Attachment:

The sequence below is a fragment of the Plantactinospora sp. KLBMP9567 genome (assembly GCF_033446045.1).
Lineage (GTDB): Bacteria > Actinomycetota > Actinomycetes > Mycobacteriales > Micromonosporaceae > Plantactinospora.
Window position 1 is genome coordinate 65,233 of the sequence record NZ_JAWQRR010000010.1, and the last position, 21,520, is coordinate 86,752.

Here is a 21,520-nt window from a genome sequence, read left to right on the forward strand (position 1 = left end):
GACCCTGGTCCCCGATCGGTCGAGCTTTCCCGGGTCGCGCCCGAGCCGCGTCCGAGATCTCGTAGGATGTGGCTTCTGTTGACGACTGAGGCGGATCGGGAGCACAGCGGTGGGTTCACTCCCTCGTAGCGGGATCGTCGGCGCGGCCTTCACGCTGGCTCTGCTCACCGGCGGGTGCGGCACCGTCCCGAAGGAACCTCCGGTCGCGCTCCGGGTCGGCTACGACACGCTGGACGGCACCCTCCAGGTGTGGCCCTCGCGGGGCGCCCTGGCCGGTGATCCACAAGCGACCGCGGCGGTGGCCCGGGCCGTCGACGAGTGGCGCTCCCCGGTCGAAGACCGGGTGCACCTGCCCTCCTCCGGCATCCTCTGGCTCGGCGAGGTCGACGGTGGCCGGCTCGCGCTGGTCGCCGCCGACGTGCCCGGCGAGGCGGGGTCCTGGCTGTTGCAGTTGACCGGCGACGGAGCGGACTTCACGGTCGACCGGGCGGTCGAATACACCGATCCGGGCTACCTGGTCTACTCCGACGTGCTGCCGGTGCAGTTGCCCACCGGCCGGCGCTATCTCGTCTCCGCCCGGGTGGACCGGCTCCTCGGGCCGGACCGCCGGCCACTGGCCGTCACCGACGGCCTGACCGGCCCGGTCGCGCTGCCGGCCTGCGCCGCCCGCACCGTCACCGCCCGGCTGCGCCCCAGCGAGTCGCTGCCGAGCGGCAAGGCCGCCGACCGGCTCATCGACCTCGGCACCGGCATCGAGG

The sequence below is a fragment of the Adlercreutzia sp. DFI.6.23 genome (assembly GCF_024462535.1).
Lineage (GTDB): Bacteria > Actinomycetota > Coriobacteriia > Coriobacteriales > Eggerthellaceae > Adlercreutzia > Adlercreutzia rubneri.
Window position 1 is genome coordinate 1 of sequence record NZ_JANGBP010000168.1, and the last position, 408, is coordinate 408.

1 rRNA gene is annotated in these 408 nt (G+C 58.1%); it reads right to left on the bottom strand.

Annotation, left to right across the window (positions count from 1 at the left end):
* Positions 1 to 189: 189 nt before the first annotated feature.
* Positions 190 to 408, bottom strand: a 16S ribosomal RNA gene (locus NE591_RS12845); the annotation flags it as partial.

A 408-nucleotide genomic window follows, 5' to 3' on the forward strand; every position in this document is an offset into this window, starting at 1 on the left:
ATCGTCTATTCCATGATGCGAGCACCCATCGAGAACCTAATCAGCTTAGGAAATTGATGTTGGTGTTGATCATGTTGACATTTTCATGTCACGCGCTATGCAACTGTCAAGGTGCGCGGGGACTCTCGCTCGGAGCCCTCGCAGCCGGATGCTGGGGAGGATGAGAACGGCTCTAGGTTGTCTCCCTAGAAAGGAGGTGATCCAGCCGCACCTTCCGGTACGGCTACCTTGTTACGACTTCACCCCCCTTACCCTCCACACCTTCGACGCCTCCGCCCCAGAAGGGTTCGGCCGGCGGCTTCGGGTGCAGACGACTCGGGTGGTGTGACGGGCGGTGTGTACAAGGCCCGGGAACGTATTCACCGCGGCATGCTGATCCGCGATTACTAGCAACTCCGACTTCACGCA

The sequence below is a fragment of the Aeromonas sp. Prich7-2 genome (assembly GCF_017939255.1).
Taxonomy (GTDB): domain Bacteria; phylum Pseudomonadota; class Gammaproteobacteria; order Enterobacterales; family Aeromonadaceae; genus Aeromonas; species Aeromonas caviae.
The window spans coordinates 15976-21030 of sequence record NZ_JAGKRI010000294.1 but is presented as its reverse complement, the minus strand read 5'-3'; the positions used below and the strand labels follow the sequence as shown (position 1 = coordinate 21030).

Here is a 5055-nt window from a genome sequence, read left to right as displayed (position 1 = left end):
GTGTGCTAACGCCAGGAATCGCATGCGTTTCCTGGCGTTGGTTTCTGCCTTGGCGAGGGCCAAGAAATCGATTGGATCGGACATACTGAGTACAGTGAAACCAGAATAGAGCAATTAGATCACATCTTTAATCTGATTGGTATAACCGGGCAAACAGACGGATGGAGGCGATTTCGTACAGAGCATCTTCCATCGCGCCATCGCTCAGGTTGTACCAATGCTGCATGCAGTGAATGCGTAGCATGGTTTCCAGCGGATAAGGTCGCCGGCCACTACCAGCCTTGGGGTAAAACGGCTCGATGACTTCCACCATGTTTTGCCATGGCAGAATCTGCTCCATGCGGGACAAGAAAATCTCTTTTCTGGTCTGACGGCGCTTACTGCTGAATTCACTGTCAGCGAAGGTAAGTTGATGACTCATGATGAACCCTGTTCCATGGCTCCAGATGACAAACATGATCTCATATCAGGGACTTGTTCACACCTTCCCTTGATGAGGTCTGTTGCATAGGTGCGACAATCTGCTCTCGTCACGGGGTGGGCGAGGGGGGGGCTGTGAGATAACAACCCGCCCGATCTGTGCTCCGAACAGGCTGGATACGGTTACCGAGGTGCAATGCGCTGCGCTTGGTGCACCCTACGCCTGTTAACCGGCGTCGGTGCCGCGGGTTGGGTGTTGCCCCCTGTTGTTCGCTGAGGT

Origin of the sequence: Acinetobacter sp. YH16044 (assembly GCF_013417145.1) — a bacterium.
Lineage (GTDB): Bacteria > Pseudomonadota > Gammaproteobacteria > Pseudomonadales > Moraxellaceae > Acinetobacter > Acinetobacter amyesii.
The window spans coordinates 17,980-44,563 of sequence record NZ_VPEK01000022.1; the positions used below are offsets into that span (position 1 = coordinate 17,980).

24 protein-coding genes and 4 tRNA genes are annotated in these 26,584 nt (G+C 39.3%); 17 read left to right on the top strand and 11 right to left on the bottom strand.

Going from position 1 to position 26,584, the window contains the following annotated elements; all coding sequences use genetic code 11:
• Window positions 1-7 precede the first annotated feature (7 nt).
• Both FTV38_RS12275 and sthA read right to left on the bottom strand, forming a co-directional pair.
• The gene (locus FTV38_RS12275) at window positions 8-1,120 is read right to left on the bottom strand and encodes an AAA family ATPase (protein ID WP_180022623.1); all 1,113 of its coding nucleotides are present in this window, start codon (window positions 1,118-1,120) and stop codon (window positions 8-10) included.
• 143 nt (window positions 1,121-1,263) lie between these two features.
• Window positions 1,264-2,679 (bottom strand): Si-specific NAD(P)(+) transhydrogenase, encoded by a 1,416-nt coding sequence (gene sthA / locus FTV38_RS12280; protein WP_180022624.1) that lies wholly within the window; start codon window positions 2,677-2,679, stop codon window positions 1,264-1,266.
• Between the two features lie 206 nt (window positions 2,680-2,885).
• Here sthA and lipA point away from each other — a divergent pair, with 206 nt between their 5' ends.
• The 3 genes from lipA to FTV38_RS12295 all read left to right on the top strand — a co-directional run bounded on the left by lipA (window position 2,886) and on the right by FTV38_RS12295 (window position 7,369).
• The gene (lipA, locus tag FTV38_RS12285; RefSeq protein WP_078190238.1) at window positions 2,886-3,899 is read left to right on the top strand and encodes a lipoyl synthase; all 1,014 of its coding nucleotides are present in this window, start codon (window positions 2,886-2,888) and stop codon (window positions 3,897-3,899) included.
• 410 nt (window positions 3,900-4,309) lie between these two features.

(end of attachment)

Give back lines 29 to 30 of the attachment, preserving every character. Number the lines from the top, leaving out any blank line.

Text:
• Window positions 1,264-2,679 (bottom strand): Si-specific NAD(P)(+) transhydrogenase, encoded by a 1,416-nt coding sequence (gene sthA / locus FTV38_RS12280; protein WP_180022624.1) that lies wholly within the window; start codon window positions 2,677-2,679, stop codon window positions 1,264-1,266.
• Between the two features lie 206 nt (window positions 2,680-2,885).